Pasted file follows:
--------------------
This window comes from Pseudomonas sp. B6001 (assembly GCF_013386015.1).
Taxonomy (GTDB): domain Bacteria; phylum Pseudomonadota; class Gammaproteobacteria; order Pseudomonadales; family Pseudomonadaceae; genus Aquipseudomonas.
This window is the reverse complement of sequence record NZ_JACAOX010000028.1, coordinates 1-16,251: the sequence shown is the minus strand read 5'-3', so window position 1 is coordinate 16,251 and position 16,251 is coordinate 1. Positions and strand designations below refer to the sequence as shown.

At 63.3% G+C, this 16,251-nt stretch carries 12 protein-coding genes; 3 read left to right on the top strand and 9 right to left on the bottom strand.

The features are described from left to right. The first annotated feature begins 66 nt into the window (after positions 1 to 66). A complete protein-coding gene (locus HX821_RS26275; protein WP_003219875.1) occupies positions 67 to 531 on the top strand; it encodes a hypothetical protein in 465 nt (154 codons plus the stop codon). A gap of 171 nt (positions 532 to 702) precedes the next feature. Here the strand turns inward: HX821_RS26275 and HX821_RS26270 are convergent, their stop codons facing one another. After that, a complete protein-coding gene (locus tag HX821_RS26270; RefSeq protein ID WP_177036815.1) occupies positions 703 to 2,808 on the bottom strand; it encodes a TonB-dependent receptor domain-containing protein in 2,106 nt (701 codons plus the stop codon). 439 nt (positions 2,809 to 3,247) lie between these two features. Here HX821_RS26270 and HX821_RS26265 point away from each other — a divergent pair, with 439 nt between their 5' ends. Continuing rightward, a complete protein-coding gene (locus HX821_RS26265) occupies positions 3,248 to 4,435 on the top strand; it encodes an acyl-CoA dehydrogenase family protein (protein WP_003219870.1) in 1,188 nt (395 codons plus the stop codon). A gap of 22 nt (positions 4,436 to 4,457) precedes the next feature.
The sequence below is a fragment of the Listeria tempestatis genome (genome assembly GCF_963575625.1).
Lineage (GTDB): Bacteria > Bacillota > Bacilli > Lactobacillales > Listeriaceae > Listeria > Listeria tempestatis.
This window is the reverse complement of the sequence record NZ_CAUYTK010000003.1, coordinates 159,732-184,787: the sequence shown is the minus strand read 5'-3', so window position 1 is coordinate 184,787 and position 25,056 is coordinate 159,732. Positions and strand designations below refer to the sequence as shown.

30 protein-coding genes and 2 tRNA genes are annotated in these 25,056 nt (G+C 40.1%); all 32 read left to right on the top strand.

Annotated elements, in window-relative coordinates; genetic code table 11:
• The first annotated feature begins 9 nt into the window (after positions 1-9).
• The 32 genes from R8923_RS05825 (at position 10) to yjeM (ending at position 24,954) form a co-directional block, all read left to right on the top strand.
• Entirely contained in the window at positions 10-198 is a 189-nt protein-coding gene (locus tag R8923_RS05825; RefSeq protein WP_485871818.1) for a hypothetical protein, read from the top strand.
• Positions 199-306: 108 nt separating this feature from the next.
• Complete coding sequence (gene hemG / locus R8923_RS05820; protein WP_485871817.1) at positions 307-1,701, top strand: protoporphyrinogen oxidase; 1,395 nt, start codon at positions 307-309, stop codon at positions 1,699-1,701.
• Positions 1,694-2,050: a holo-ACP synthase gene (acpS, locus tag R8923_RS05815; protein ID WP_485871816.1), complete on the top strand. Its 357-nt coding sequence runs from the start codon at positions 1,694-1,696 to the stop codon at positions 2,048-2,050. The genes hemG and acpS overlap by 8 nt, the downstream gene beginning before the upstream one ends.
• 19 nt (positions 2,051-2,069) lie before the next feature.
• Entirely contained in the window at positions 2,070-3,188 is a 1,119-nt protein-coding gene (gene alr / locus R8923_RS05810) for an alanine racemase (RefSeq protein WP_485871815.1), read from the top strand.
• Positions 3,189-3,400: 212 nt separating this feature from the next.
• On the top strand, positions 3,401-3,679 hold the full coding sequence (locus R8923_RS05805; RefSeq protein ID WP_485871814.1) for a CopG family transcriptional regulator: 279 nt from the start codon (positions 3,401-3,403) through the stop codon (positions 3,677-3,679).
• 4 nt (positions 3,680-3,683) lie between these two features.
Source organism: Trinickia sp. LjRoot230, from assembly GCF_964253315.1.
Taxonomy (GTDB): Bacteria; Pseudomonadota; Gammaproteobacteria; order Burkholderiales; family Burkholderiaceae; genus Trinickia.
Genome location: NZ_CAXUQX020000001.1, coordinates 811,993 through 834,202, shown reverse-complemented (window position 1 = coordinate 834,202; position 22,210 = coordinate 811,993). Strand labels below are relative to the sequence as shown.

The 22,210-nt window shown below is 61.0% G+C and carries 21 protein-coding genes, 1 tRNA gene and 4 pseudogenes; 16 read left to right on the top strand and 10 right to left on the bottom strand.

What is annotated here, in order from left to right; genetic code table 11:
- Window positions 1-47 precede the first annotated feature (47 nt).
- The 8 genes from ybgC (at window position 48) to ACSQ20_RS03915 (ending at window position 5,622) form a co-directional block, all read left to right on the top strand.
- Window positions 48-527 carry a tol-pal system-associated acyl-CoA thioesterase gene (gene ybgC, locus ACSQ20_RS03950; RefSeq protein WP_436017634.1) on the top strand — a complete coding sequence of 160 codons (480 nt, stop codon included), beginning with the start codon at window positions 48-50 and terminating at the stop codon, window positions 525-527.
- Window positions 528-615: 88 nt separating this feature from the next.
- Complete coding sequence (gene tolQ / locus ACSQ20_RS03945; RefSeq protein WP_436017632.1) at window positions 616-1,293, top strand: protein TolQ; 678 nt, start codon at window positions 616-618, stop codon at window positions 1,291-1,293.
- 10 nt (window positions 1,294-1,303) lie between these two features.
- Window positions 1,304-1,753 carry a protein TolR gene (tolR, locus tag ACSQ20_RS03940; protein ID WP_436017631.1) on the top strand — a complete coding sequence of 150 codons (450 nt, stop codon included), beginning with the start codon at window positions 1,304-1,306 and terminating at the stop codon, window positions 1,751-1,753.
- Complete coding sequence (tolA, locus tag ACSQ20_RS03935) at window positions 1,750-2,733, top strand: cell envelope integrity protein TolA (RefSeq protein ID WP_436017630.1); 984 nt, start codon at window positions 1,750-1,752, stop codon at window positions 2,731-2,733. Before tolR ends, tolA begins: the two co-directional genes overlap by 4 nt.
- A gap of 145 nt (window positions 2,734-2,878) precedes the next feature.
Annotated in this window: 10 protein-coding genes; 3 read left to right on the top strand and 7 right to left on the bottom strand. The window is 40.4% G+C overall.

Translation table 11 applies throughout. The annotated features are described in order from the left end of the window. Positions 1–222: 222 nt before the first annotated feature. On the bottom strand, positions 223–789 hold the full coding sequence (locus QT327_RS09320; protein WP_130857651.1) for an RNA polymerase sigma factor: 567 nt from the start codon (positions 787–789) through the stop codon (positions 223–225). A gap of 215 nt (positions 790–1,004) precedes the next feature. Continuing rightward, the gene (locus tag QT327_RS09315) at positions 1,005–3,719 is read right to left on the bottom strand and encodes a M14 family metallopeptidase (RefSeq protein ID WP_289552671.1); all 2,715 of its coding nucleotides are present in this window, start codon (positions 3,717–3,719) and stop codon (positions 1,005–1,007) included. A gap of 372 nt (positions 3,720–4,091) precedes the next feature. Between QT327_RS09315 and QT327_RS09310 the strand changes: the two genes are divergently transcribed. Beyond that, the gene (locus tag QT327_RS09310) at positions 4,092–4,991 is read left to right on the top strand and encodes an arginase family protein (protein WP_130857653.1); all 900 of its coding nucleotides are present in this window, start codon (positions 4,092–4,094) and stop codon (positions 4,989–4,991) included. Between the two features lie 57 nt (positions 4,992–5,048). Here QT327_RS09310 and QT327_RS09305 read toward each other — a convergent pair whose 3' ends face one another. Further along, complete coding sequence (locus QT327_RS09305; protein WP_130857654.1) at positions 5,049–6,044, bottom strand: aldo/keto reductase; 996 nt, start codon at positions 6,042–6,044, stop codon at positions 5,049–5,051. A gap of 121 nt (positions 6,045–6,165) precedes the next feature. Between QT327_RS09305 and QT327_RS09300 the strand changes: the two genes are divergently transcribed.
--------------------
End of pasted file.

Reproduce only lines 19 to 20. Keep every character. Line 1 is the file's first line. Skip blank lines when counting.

• Positions 3,189-3,400: 212 nt separating this feature from the next.
• On the top strand, positions 3,401-3,679 hold the full coding sequence (locus R8923_RS05805; RefSeq protein ID WP_485871814.1) for a CopG family transcriptional regulator: 279 nt from the start codon (positions 3,401-3,403) through the stop codon (positions 3,677-3,679).